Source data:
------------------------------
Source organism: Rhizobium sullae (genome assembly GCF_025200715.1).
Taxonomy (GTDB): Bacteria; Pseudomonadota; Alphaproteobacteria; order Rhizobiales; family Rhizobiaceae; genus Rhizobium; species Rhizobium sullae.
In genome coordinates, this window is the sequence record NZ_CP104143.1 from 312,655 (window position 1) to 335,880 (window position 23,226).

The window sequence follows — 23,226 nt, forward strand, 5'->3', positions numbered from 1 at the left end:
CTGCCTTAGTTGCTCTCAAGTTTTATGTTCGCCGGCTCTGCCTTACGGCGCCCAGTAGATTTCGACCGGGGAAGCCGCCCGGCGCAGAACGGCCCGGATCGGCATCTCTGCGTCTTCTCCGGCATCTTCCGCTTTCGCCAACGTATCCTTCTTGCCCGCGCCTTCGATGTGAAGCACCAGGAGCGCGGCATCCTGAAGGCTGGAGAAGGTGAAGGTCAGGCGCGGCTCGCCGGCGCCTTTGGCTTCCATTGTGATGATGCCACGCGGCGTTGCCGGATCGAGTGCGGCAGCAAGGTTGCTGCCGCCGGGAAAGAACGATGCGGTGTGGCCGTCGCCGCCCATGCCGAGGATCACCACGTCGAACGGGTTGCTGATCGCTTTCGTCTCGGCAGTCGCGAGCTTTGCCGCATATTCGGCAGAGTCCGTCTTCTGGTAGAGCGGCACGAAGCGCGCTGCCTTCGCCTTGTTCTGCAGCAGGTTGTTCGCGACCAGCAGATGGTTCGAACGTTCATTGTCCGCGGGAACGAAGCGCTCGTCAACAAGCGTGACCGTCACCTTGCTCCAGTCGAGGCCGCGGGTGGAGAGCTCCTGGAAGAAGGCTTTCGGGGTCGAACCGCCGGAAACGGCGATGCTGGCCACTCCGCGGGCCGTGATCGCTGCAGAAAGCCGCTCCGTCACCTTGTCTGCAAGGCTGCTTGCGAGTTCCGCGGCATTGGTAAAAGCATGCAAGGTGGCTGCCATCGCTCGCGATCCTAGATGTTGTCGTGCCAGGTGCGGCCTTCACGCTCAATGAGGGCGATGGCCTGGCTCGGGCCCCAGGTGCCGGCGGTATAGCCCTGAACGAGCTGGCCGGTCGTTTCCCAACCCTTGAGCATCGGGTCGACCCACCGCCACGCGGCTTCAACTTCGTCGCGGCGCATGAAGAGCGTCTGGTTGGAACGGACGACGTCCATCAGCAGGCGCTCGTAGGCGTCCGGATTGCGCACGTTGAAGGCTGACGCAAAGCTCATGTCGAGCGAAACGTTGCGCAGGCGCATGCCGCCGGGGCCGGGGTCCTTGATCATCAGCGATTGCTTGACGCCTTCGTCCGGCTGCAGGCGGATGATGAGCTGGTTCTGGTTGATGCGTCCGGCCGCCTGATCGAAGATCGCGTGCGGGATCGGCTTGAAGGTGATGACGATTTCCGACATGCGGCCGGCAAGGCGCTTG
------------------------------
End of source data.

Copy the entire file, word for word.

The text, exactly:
Source organism: Rhizobium sullae (genome assembly GCF_025200715.1).
Taxonomy (GTDB): Bacteria; Pseudomonadota; Alphaproteobacteria; order Rhizobiales; family Rhizobiaceae; genus Rhizobium; species Rhizobium sullae.
In genome coordinates, this window is the sequence record NZ_CP104143.1 from 312,655 (window position 1) to 335,880 (window position 23,226).

The window sequence follows — 23,226 nt, forward strand, 5'->3', positions numbered from 1 at the left end:
CTGCCTTAGTTGCTCTCAAGTTTTATGTTCGCCGGCTCTGCCTTACGGCGCCCAGTAGATTTCGACCGGGGAAGCCGCCCGGCGCAGAACGGCCCGGATCGGCATCTCTGCGTCTTCTCCGGCATCTTCCGCTTTCGCCAACGTATCCTTCTTGCCCGCGCCTTCGATGTGAAGCACCAGGAGCGCGGCATCCTGAAGGCTGGAGAAGGTGAAGGTCAGGCGCGGCTCGCCGGCGCCTTTGGCTTCCATTGTGATGATGCCACGCGGCGTTGCCGGATCGAGTGCGGCAGCAAGGTTGCTGCCGCCGGGAAAGAACGATGCGGTGTGGCCGTCGCCGCCCATGCCGAGGATCACCACGTCGAACGGGTTGCTGATCGCTTTCGTCTCGGCAGTCGCGAGCTTTGCCGCATATTCGGCAGAGTCCGTCTTCTGGTAGAGCGGCACGAAGCGCGCTGCCTTCGCCTTGTTCTGCAGCAGGTTGTTCGCGACCAGCAGATGGTTCGAACGTTCATTGTCCGCGGGAACGAAGCGCTCGTCAACAAGCGTGACCGTCACCTTGCTCCAGTCGAGGCCGCGGGTGGAGAGCTCCTGGAAGAAGGCTTTCGGGGTCGAACCGCCGGAAACGGCGATGCTGGCCACTCCGCGGGCCGTGATCGCTGCAGAAAGCCGCTCCGTCACCTTGTCTGCAAGGCTGCTTGCGAGTTCCGCGGCATTGGTAAAAGCATGCAAGGTGGCTGCCATCGCTCGCGATCCTAGATGTTGTCGTGCCAGGTGCGGCCTTCACGCTCAATGAGGGCGATGGCCTGGCTCGGGCCCCAGGTGCCGGCGGTATAGCCCTGAACGAGCTGGCCGGTCGTTTCCCAACCCTTGAGCATCGGGTCGACCCACCGCCACGCGGCTTCAACTTCGTCGCGGCGCATGAAGAGCGTCTGGTTGGAACGGACGACGTCCATCAGCAGGCGCTCGTAGGCGTCCGGATTGCGCACGTTGAAGGCTGACGCAAAGCTCATGTCGAGCGAAACGTTGCGCAGGCGCATGCCGCCGGGGCCGGGGTCCTTGATCATCAGCGATTGCTTGACGCCTTCGTCCGGCTGCAGGCGGATGATGAGCTGGTTCTGGTTGATGCGTCCGGCCGCCTGATCGAAGATCGCGTGCGGGATCGGCTTGAAGGTGATGACGATTTCCGACATGCGGCCGGCAAGGCGCTTG